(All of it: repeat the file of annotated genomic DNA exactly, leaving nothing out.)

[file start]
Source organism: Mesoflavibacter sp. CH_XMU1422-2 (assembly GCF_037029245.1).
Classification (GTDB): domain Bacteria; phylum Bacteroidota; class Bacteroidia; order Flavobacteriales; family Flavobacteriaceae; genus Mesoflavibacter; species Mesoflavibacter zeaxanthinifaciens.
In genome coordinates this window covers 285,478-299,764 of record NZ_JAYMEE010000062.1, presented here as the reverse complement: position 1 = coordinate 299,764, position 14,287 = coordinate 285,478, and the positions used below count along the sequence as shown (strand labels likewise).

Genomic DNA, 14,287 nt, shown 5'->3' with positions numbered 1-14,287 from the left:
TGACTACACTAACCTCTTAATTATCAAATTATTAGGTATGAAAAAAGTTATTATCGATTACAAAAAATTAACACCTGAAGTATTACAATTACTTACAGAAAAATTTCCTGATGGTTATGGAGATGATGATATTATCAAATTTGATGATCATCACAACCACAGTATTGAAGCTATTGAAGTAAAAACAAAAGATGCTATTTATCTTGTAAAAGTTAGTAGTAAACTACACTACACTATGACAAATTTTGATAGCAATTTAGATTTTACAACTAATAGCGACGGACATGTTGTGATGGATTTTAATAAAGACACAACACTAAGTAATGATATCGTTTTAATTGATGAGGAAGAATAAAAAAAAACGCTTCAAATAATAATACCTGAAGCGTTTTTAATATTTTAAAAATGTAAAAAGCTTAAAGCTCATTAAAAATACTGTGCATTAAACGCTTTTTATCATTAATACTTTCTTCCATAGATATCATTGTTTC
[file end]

Source organism: Mesoflavibacter sp. CH_XMU1422-2 (assembly GCF_037029245.1).
Classification (GTDB): domain Bacteria; phylum Bacteroidota; class Bacteroidia; order Flavobacteriales; family Flavobacteriaceae; genus Mesoflavibacter; species Mesoflavibacter zeaxanthinifaciens.
In genome coordinates this window covers 285,478-299,764 of record NZ_JAYMEE010000062.1, presented here as the reverse complement: position 1 = coordinate 299,764, position 14,287 = coordinate 285,478, and the positions used below count along the sequence as shown (strand labels likewise).

Genomic DNA, 14,287 nt, shown 5'->3' with positions numbered 1-14,287 from the left:
TGACTACACTAACCTCTTAATTATCAAATTATTAGGTATGAAAAAAGTTATTATCGATTACAAAAAATTAACACCTGAAGTATTACAATTACTTACAGAAAAATTTCCTGATGGTTATGGAGATGATGATATTATCAAATTTGATGATCATCACAACCACAGTATTGAAGCTATTGAAGTAAAAACAAAAGATGCTATTTATCTTGTAAAAGTTAGTAGTAAACTACACTACACTATGACAAATTTTGATAGCAATTTAGATTTTACAACTAATAGCGACGGACATGTTGTGATGGATTTTAATAAAGACACAACACTAAGTAATGATATCGTTTTAATTGATGAGGAAGAATAAAAAAAAACGCTTCAAATAATAATACCTGAAGCGTTTTTAATATTTTAAAAATGTAAAAAGCTTAAAGCTCATTAAAAATACTGTGCATTAAACGCTTTTTATCATTAATACTTTCTTCCATAGATATCATTGTTTC